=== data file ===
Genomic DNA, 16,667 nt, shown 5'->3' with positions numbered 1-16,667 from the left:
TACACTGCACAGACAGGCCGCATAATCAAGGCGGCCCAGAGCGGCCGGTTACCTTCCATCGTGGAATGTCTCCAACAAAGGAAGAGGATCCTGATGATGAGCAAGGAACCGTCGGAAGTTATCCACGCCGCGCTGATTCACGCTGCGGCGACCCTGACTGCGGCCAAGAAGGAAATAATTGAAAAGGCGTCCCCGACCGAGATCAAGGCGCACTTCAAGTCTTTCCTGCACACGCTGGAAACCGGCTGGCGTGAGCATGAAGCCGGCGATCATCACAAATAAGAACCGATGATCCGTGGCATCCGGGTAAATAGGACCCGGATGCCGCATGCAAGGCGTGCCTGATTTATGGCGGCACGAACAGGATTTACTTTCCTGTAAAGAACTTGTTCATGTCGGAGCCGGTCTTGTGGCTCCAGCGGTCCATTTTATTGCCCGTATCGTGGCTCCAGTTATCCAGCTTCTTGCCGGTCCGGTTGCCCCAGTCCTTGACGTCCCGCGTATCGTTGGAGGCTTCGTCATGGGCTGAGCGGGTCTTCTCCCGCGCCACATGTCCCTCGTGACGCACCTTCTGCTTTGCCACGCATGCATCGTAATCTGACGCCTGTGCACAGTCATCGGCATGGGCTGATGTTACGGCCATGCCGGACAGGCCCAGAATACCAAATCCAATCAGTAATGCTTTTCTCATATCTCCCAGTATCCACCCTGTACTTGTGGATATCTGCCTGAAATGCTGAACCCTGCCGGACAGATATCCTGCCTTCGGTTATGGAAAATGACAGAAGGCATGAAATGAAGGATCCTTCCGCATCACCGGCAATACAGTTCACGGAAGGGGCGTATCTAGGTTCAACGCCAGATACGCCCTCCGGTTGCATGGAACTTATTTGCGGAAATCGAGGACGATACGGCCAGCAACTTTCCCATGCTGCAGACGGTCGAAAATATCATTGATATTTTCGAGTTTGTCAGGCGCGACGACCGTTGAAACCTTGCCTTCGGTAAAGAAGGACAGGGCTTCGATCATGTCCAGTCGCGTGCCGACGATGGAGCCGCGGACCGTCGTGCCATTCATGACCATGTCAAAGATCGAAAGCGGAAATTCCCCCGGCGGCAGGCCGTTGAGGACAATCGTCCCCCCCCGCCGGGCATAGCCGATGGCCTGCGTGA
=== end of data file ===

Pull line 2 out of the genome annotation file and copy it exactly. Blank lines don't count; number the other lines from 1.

TACACTGCACAGACAGGCCGCATAATCAAGGCGGCCCAGAGCGGCCGGTTACCTTCCATCGTGGAATGTCTCCAACAAAGGAAGAGGATCCTGATGATGAGCAAGGAACCGTCGGAAGTTATCCACGCCGCGCTGATTCACGCTGCGGCGACCCTGACTGCGGCCAAGAAGGAAATAATTGAAAAGGCGTCCCCGACCGAGATCAAGGCGCACTTCAAGTCTTTCCTGCACACGCTGGAAACCGGCTGGCGTGAGCATGAAGCCGGCGATCATCACAAATAAGAACCGATGATCCGTGGCATCCGGGTAAATAGGACCCGGATGCCGCATGCAAGGCGTGCCTGATTTATGGCGGCACGAACAGGATTTACTTTCCTGTAAAGAACTTGTTCATGTCGGAGCCGGTCTTGTGGCTCCAGCGGTCCATTTTATTGCCCGTATCGTGGCTCCAGTTATCCAGCTTCTTGCCGGTCCGGTTGCCCCAGTCCTTGACGTCCCGCGTATCGTTGGAGGCTTCGTCATGGGCTGAGCGGGTCTTCTCCCGCGCCACATGTCCCTCGTGACGCACCTTCTGCTTTGCCACGCATGCATCGTAATCTGACGCCTGTGCACAGTCATCGGCATGGGCTGATGTTACGGCCATGCCGGACAGGCCCAGAATACCAAATCCAATCAGTAATGCTTTTCTCATATCTCCCAGTATCCACCCTGTACTTGTGGATATCTGCCTGAAATGCTGAACCCTGCCGGACAGATATCCTGCCTTCGGTTATGGAAAATGACAGAAGGCATGAAATGAAGGATCCTTCCGCATCACCGGCAATACAGTTCACGGAAGGGGCGTATCTAGGTTCAACGCCAGATACGCCCTCCGGTTGCATGGAACTTATTTGCGGAAATCGAGGACGATACGGCCAGCAACTTTCCCATGCTGCAGACGGTCGAAAATATCATTGATATTTTCGAGTTTGTCAGGCGCGACGACCGTTGAAACCTTGCCTTCGGTAAAGAAGGACAGGGCTTCGATCATGTCCAGTCGCGTGCCGACGATGGAGCCGCGGACCGTCGTGCCATTCATGACCATGTCAAAGATCGAAAGCGGAAATTCCCCCGGCGGCAGGCCGTTGAGGACAATCGTCCCCCCCCGCCGGGCATAGCCGATGGCCTGCGTGA